The Horst Interview:
Boris Bidjan Saberi

Boris Bidjan Saberi Fall/Winter 2013

Boris Bidjan Saberi is a man of principles. What started as a line of leather accessories has slowly developed into a serious exercise in experimentation - resulting in collections with titles such as 'Primitive Sculpture', 'Blood' or 'Mechanism'. A conversation about transparent leather, self-love and Joseph Beuys.

Spring/Summer 2012

What are you up to at the moment?
Try to do my best.

Would you agree on a subliminal ecology of 'refuse' in your work?
I do.

An anti-aesthetics?
No, a personalised aesthetics.

You don't see yourself merely as fashion designer; would the terms craftsman and artist be more suitable for you?
I know I am not easy and that’s why I can’t name myself how or what I am. I love what I do, I try to do my best until it hurts.

During a presentation in Paris, scrap wood sculptures were wearing your clothes. What is the story behind these 'structures'?
Creating an alternative body, an alternative model to show a garment or look.

Can you name an artist you admire?
Joseph Beuys.

Joseph Beuys Hase, 1978

An exhibition that moved you?
An exhibition from Javier Perez.

One thing I associate with you is transparent leather...

I started to develop my patent of transparent leather in 2009 and presented it for the first time in Paris during fashion week in 2010. I also presented versions in blood red and black in different types of leather.

People were shocked by its innovation value but also by its raw barbarian appearance. Do you like the element of shock?
If the shock has content behind it, I don’t mind. But I am more interested in the fact of innovation and that my version of transparent leather didn’t exist before.

Leather plays an important role in your oeuvre. Can you explain your attraction towards the material?
A material has to attract me. My brain has to start working like an engine when I touch, smell or feel a material.

The delicacy of the materials contrasts with the 'butch' men presenting your clothes. How do you approach the subject of vulnerability?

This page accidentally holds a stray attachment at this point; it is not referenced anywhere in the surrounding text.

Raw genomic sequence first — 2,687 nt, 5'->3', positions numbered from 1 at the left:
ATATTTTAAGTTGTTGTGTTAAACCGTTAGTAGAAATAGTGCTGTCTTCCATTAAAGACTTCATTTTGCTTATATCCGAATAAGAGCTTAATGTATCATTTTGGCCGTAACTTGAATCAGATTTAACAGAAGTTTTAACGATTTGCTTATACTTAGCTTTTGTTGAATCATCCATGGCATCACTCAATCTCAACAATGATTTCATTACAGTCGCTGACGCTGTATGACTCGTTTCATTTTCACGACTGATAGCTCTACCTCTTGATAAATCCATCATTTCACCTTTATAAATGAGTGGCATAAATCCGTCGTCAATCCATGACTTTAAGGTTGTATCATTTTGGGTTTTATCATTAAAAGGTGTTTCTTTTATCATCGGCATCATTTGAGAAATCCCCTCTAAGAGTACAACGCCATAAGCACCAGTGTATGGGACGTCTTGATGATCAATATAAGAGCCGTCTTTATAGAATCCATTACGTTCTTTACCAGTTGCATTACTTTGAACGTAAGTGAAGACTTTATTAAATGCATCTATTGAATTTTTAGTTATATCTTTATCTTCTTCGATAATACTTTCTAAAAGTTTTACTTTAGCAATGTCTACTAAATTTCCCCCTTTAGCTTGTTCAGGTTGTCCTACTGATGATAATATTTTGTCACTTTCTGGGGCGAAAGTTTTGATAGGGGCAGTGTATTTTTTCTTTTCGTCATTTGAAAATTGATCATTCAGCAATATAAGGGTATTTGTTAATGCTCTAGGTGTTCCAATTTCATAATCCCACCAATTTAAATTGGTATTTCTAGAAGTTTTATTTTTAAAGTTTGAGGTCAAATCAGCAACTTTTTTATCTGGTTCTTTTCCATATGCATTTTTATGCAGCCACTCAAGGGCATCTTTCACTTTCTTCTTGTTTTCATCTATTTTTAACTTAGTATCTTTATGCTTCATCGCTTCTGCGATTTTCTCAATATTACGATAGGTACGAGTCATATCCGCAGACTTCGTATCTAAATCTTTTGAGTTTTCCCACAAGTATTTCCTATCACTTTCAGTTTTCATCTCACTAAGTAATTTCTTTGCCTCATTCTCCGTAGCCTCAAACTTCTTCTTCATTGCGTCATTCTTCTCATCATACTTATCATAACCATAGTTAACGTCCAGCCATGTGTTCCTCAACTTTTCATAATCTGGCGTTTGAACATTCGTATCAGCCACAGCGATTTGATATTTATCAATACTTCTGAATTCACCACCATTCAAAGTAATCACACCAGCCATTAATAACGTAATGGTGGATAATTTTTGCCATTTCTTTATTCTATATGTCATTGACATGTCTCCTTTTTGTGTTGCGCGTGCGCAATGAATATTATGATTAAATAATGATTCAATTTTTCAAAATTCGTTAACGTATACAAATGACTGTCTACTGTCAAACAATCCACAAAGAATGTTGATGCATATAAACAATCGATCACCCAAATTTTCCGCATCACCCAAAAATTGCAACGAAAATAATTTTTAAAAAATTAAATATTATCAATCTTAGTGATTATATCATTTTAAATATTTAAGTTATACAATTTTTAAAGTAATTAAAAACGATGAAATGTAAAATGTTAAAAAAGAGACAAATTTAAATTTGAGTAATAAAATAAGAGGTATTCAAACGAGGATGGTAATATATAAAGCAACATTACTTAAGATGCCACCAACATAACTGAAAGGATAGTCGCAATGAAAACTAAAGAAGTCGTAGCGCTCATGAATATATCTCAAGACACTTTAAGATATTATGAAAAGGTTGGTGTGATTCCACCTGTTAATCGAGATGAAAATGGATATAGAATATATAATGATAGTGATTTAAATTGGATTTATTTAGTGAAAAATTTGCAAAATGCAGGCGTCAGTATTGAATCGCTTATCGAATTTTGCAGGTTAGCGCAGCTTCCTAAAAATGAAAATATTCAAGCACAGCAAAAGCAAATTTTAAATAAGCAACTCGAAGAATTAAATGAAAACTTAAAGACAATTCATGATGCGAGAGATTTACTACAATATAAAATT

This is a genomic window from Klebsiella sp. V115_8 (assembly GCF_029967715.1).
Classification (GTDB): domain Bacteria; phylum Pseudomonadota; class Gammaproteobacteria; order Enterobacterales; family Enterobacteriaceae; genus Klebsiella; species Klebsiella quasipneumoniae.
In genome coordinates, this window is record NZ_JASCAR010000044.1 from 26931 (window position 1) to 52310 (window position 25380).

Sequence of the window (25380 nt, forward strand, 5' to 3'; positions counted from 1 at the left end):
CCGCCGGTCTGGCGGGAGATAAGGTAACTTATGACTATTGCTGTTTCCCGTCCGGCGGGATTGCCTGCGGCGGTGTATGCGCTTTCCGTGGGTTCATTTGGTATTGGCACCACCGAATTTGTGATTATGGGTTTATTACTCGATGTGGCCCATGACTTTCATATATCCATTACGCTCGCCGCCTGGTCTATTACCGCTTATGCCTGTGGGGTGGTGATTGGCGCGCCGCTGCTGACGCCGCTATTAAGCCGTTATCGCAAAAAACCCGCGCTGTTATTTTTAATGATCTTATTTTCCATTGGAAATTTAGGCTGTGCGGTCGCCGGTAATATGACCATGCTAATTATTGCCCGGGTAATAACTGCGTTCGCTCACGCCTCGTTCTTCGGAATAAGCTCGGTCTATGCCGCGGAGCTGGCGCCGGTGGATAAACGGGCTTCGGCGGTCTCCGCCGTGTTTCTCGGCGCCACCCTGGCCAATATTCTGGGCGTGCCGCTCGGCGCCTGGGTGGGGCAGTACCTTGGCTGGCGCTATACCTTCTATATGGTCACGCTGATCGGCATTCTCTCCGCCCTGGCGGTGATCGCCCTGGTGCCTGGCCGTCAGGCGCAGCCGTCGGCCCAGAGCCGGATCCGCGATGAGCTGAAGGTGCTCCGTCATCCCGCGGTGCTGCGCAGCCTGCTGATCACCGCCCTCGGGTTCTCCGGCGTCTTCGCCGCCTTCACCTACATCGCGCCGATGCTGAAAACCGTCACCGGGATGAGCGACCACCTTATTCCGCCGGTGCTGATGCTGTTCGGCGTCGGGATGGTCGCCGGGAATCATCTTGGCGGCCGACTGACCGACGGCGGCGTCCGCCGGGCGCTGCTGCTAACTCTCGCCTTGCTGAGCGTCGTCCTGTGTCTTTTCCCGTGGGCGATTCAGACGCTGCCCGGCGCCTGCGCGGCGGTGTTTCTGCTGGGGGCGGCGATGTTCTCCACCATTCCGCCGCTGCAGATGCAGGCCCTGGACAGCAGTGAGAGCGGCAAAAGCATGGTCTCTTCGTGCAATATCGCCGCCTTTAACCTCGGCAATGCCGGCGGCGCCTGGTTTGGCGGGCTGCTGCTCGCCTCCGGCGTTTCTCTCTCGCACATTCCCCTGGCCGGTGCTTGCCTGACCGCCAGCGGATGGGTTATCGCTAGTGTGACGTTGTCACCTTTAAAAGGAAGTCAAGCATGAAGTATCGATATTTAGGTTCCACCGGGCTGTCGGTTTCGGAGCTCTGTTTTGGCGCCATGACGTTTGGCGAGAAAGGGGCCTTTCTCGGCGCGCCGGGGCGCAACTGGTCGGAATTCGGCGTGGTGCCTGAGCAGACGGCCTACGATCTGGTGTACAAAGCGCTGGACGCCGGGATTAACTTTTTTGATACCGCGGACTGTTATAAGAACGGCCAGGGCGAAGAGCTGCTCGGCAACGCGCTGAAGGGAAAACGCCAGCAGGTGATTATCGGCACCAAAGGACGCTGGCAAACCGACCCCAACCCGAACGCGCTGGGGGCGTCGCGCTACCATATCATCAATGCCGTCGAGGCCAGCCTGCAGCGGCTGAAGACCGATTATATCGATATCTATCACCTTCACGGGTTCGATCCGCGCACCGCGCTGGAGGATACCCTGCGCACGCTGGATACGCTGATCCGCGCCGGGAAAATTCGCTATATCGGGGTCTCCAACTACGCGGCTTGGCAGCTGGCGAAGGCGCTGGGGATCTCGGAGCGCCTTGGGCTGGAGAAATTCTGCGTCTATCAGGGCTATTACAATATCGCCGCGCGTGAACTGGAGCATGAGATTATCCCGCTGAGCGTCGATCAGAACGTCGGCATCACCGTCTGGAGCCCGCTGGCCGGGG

Feeling, imagination, a lot of experimentation, finally knowledge.

Are you vulnerable?
I think I am not. Though, I am very sensitive and this hurts sometimes.

Which 'values' would you attribute to your work and philosophy?
Handcrafting, innovation, realness.

Within your collection for Fall/Winter 2013 you introduced the white shirt as a new formal element to your aesthetic which felt like a departure. Are you exploring a more structured, corporate idea?
It was a very strict and classic detail to complement the story. Classic fiction.

You show twice a year in Paris but prefer to shy away from the spotlight. What do you like, what do you dislike about the realms of fashion?
I think the problem of my work is that you cannot really appreciate it on a traditional catwalk – because most of the work is in the garments, the investigation, fabrics, and patterns. My fabrics, jerseys and knits are done here in Spain from scratch. The hides and skins are sourced from local butchers and tanners, treated with very old tanning processes. The techniques I use to approach leather are totally extinct nowadays – which makes my leather products totally unique. The fit is very anatomical and my patternmaking very personal – I develop everything on my own body. The only way to understand and feel it, is to touch and try it on.

Fall/Winter 2010 & Spring/Summer 2011

Are you interested in other designers, or preferably wearing your own clothes?
I only wear my own clothes.

What do you wear while working on the pieces in your atelier?

I normally wear the same clothing so I don’t have to think. It’s my “Blaumann”.

What is your proposal for our 'future'?
Listen, feel, think, being coherent.

How would you describe 'the world'?

What do you wish for?
That I never get bored.

Your universe in one word?

Thank you, Boris.

Read the full interview in I Love Fake Magazine

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